Water bills, city hall dominate Valley Falls agenda
by Clarke Davis
With $10,000 in uncollected water bills on the accounts, city administrator Chris Channell is suggesting the council raise the deposit fee for new accounts. He is also suggesting lowering the amount that triggers cutting off water service.
“The $50 deposit rarely covers one month’s water bill for most people,” Channell said.
After one year, a resident who has a good payment history is refunded the amount on their water bill. Channell said the city could keep the deposit if it paid interest.
The city does not cut off water service unless a person’s account is $90 or more in arrears.
“We have people who pay just enough to get in under the $90,” the administrator said. “I think that amount should be lowered.”
As for the $10,000 in deliquencies, Channell said after further study he found a lot of that total was late fees, penalties, and interest. He is now assuming that the actual loss in what would have been water charges is about half that amount.
Attorney Rick Johnson is collecting some of that money and a few accounts were turned over to a state collection agency and the city might recover some money if the person is ever owed back taxes or other state revenues.
Landlords could also be made responsible for a renter’s water and sewer bills if the city passed a charter ordinance to that effect.
Channell found such an ordinance that had been drafted in 2004, but the minutes to do not reflect the council having discussed the matter or acted on its passage.
Under the ordinance, a landlord would have to co-sign an agreement along with the renter to obtain water service.
Future city hall
There have been pluses and minuses as the progress continues on razing the building at 417 Broadway. The building was gutted except for the front wall, which will be preserved and the location will one day become the city hall.
Heinen Custom Operations came in $3,000 under the $15,000 estimate to clear all the debris from the 2-story structure and saved nearly $8,000 in materials replacing the roof.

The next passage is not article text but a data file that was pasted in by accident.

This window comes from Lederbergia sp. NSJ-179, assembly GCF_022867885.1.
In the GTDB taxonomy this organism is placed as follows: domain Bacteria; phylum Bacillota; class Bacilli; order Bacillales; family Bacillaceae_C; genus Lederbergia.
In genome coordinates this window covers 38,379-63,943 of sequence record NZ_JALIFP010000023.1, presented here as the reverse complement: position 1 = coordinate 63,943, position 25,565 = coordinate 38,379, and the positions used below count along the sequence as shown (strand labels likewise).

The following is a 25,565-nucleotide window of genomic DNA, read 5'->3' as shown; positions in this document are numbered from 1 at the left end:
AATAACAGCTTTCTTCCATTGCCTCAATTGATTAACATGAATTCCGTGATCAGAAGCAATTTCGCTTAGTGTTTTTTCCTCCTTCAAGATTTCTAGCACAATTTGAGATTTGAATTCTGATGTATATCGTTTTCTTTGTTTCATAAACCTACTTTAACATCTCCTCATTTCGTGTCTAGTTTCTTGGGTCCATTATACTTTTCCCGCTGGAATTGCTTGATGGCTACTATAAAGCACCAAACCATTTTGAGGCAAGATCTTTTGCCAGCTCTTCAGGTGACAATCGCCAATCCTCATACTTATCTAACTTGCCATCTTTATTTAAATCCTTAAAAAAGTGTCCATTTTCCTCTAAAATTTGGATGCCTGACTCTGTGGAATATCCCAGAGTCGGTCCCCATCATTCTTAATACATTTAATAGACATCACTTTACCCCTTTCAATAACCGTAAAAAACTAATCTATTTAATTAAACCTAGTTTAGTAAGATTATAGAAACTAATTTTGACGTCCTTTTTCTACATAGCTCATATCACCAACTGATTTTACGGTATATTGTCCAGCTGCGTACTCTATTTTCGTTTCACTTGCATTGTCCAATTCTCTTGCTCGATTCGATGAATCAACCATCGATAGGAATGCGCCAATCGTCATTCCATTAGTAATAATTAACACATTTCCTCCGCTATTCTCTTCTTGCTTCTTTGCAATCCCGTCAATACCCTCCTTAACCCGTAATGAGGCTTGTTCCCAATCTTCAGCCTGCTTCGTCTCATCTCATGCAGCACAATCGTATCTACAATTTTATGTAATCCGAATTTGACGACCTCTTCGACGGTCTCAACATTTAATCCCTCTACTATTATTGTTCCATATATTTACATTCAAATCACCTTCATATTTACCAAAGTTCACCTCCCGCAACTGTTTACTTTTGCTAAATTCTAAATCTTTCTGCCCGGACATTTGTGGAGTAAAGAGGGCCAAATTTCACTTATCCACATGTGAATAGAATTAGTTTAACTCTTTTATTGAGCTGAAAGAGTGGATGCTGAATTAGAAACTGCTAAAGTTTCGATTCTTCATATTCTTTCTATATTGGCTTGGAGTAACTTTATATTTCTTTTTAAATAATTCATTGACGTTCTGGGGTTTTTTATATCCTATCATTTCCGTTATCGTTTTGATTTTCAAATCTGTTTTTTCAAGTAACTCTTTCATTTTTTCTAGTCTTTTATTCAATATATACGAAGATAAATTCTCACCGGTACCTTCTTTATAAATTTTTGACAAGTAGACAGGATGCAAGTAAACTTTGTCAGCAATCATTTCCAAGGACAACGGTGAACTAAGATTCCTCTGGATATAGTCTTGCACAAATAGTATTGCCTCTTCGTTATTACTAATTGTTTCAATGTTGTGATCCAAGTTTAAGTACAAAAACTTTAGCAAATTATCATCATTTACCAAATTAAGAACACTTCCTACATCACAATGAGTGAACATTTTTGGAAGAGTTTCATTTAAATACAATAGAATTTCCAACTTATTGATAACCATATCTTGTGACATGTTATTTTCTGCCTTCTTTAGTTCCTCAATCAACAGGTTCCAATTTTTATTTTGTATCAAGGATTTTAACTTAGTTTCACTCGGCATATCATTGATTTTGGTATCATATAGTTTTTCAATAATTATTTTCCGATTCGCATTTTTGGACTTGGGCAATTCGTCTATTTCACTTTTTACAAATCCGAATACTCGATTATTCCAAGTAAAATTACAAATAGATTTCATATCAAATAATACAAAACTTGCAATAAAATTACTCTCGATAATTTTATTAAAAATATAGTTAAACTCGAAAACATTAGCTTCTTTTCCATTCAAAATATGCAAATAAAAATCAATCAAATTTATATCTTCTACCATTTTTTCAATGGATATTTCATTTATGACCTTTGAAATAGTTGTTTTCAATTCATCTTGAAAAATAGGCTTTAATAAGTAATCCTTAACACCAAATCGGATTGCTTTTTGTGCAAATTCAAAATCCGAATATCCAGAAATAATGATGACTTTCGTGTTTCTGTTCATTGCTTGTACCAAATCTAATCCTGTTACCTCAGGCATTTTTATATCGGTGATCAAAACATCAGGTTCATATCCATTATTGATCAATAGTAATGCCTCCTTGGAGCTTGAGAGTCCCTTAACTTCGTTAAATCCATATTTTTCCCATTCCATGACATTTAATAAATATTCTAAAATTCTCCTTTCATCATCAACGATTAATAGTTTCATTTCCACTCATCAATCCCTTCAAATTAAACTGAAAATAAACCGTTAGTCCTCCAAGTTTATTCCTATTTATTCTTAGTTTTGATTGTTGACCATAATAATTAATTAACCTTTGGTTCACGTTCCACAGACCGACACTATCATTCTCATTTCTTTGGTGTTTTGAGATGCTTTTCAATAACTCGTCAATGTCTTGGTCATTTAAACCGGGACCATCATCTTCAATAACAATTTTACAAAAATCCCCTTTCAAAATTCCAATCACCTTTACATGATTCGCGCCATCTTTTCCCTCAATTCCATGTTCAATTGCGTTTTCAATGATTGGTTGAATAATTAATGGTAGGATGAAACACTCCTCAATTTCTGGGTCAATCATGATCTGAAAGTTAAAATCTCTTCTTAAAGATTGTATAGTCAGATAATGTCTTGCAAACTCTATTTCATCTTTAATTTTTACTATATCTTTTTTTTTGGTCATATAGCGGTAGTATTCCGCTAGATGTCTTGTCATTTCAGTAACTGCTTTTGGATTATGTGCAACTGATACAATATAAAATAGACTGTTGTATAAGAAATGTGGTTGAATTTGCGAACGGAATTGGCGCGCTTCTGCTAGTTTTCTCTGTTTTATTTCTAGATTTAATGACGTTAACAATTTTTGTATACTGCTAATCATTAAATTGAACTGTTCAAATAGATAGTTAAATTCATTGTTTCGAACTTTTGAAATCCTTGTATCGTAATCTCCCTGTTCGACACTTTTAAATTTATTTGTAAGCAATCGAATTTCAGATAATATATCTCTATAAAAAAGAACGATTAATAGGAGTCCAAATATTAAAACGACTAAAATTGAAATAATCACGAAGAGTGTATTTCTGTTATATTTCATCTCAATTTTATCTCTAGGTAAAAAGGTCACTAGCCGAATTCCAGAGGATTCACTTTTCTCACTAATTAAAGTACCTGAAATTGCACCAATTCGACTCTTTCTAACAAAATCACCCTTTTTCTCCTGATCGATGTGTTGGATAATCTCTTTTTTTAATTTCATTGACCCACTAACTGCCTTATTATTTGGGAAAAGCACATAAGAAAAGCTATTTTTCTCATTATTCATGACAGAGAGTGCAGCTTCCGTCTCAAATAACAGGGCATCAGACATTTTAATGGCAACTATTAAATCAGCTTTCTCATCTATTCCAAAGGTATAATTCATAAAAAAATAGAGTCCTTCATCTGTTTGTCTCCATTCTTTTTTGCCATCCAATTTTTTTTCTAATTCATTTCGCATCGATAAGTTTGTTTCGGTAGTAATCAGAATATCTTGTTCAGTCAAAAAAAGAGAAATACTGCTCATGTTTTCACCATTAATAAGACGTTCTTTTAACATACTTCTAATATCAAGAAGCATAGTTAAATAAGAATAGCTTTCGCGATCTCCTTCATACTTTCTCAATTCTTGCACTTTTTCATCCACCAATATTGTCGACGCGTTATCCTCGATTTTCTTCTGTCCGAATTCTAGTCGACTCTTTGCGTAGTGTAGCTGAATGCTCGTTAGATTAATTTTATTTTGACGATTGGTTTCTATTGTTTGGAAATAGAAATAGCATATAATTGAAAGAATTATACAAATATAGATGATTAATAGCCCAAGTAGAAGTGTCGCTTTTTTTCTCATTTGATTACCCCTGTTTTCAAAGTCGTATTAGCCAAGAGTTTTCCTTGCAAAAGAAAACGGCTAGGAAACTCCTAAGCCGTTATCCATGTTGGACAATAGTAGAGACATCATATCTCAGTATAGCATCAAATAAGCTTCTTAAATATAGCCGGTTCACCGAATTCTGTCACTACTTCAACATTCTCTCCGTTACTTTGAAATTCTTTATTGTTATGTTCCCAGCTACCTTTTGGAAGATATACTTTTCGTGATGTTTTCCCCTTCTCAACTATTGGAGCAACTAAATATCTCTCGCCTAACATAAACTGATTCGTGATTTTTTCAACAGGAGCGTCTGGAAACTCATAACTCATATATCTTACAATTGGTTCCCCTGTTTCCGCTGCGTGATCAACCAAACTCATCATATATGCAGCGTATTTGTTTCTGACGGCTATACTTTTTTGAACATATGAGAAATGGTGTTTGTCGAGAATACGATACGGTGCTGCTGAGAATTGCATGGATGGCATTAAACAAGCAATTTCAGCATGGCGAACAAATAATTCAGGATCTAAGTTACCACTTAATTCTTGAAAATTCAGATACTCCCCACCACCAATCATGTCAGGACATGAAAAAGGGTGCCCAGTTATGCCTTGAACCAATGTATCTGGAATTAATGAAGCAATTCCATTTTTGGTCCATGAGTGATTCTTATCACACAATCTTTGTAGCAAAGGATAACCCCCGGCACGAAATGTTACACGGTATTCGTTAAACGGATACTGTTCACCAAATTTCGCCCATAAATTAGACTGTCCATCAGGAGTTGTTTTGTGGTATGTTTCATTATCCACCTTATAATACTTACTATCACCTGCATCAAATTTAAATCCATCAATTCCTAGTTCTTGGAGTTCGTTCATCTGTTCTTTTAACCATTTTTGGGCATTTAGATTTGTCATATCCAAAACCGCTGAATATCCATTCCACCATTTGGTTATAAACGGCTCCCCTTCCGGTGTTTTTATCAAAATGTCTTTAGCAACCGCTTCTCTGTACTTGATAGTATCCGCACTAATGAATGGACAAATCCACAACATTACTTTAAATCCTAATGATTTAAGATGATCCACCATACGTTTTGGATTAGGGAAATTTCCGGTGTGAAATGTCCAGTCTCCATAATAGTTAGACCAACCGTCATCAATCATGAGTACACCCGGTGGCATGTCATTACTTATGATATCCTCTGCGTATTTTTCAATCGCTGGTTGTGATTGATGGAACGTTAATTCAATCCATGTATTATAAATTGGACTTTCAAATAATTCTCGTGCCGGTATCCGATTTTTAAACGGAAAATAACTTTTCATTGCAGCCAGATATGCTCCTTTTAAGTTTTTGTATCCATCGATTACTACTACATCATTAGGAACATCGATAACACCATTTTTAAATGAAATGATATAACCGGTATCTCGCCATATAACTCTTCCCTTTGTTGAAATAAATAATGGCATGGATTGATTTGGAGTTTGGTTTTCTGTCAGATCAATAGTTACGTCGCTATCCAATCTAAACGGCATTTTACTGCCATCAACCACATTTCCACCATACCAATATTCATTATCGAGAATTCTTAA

Project manager Bret Frakes told the council they got a break on the material because of a mix up on another job when the supplier ordered the wrong color. The savings went to HCO and thus to the city.
The council moved $34,000 into a capital improvement fund for Phase II of the project, but estimates are closer to $40,000.
Channell said it cost an extra $6,000 to pour a concrete cap on top of the supporting walls for the roof that hadn’t been planned. But the rest of the money should be sufficient to enclose the building.
The council approved spending $200 to have the sewer line inspected with a camera and establish both sewer and water connections before enclosing the building.
Work will progress over a three- or four-year period as funds become available to complete interior remodeling and turn the building into a new city hall.
Council woman Lucy Thomas showed the council members a sketch of the interior, stating she and Mark Boyce had met with HCO representatives to locate where the restrooms will be and include a small kitchenette in the rear of the building so plumbing can be installed before the floor is poured.
Thomas believes the second story floor should be included and the upper floor left unfinished for storage. She said the front of the building will remain unchanged and there is talk of incorporating some “green” ideas for heating the building. Boyce has suggested hydronic heat or use of water pipes in the floor heated by solar.
Both the capital improvement fund and the special equipment fund — called reserve funds — must be backed up by a city ordinance and Channell is telling the council it needs to be accompanied by a five-year capital improvement plan.
The council will attempt to build that plan in a special work session called for 6:30 p.m. Thursday, Jan. 27 at city hall.
In other business, the city council:
- has been informed that four parties on a private water line outside the west city limits have agreed among themselves to acquire a written agreement between themselves and the city determining responsibility for the service line. The matter came up last summer over the once private line used to water the new soccer fields.
- heard from utilities superintendent Daryl Courter who cited Willow and Fisher streets for possible overlays this summer along with a couple of blocks near the school.
- made mention a second time to approach local veterinarians about establishing a city dog pound, since the local animal shelter is usually too full to take stray animals.
- held an executive session to discuss some employee performance issues in the police and street departments.
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